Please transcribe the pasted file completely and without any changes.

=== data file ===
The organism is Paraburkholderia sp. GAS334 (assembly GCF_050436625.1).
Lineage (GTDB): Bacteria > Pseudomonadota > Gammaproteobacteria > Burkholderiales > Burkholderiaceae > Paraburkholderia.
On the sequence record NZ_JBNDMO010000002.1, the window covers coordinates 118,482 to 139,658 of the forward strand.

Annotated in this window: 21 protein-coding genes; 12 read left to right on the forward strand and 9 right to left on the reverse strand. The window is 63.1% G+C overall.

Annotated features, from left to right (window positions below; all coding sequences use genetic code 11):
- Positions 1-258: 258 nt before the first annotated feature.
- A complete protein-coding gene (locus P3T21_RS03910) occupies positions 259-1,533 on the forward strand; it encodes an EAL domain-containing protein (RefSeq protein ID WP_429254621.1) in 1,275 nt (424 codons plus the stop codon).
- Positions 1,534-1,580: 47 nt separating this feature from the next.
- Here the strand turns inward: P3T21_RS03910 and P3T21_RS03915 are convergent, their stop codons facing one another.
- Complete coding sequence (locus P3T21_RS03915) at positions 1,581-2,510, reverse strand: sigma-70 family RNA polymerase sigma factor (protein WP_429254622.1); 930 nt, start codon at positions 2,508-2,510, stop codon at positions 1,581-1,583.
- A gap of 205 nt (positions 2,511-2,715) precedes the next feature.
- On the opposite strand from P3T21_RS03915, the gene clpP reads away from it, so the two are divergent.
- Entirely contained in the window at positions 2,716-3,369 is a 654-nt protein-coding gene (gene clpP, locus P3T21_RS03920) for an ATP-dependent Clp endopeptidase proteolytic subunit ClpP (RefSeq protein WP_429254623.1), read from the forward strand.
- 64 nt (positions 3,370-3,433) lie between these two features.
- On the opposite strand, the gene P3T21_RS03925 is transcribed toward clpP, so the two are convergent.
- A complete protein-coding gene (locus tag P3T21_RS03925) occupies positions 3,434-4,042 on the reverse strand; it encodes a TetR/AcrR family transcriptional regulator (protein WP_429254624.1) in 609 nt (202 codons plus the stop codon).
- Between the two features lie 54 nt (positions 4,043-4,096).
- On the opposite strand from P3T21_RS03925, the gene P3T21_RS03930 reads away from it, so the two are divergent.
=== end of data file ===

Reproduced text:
The organism is Paraburkholderia sp. GAS334 (assembly GCF_050436625.1).
Lineage (GTDB): Bacteria > Pseudomonadota > Gammaproteobacteria > Burkholderiales > Burkholderiaceae > Paraburkholderia.
On the sequence record NZ_JBNDMO010000002.1, the window covers coordinates 118,482 to 139,658 of the forward strand.

Annotated in this window: 21 protein-coding genes; 12 read left to right on the forward strand and 9 right to left on the reverse strand. The window is 63.1% G+C overall.

Annotated features, from left to right (window positions below; all coding sequences use genetic code 11):
- Positions 1-258: 258 nt before the first annotated feature.
- A complete protein-coding gene (locus P3T21_RS03910) occupies positions 259-1,533 on the forward strand; it encodes an EAL domain-containing protein (RefSeq protein ID WP_429254621.1) in 1,275 nt (424 codons plus the stop codon).
- Positions 1,534-1,580: 47 nt separating this feature from the next.
- Here the strand turns inward: P3T21_RS03910 and P3T21_RS03915 are convergent, their stop codons facing one another.
- Complete coding sequence (locus P3T21_RS03915) at positions 1,581-2,510, reverse strand: sigma-70 family RNA polymerase sigma factor (protein WP_429254622.1); 930 nt, start codon at positions 2,508-2,510, stop codon at positions 1,581-1,583.
- A gap of 205 nt (positions 2,511-2,715) precedes the next feature.
- On the opposite strand from P3T21_RS03915, the gene clpP reads away from it, so the two are divergent.
- Entirely contained in the window at positions 2,716-3,369 is a 654-nt protein-coding gene (gene clpP, locus P3T21_RS03920) for an ATP-dependent Clp endopeptidase proteolytic subunit ClpP (RefSeq protein WP_429254623.1), read from the forward strand.
- 64 nt (positions 3,370-3,433) lie between these two features.
- On the opposite strand, the gene P3T21_RS03925 is transcribed toward clpP, so the two are convergent.
- A complete protein-coding gene (locus tag P3T21_RS03925) occupies positions 3,434-4,042 on the reverse strand; it encodes a TetR/AcrR family transcriptional regulator (protein WP_429254624.1) in 609 nt (202 codons plus the stop codon).
- Between the two features lie 54 nt (positions 4,043-4,096).
- On the opposite strand from P3T21_RS03925, the gene P3T21_RS03930 reads away from it, so the two are divergent.